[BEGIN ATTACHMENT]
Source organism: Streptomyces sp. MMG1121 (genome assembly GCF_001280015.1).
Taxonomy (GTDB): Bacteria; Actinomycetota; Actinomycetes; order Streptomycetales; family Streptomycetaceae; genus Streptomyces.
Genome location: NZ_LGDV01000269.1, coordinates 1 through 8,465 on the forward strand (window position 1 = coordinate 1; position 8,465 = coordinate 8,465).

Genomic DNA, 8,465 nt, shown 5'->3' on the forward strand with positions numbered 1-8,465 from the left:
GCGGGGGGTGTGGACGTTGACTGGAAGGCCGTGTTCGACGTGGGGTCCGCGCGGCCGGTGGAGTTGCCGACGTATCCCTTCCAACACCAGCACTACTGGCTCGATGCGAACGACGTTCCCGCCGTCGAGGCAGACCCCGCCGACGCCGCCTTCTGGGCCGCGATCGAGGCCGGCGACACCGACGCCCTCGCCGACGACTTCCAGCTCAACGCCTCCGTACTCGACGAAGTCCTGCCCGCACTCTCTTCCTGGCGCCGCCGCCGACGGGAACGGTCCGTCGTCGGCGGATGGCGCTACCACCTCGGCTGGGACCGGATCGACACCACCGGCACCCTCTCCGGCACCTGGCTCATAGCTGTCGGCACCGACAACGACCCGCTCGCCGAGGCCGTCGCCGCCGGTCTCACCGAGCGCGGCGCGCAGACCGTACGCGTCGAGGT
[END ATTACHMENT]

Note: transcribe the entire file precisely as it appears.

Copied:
Source organism: Streptomyces sp. MMG1121 (genome assembly GCF_001280015.1).
Taxonomy (GTDB): Bacteria; Actinomycetota; Actinomycetes; order Streptomycetales; family Streptomycetaceae; genus Streptomyces.
Genome location: NZ_LGDV01000269.1, coordinates 1 through 8,465 on the forward strand (window position 1 = coordinate 1; position 8,465 = coordinate 8,465).

Genomic DNA, 8,465 nt, shown 5'->3' on the forward strand with positions numbered 1-8,465 from the left:
GCGGGGGGTGTGGACGTTGACTGGAAGGCCGTGTTCGACGTGGGGTCCGCGCGGCCGGTGGAGTTGCCGACGTATCCCTTCCAACACCAGCACTACTGGCTCGATGCGAACGACGTTCCCGCCGTCGAGGCAGACCCCGCCGACGCCGCCTTCTGGGCCGCGATCGAGGCCGGCGACACCGACGCCCTCGCCGACGACTTCCAGCTCAACGCCTCCGTACTCGACGAAGTCCTGCCCGCACTCTCTTCCTGGCGCCGCCGCCGACGGGAACGGTCCGTCGTCGGCGGATGGCGCTACCACCTCGGCTGGGACCGGATCGACACCACCGGCACCCTCTCCGGCACCTGGCTCATAGCTGTCGGCACCGACAACGACCCGCTCGCCGAGGCCGTCGCCGCCGGTCTCACCGAGCGCGGCGCGCAGACCGTACGCGTCGAGGT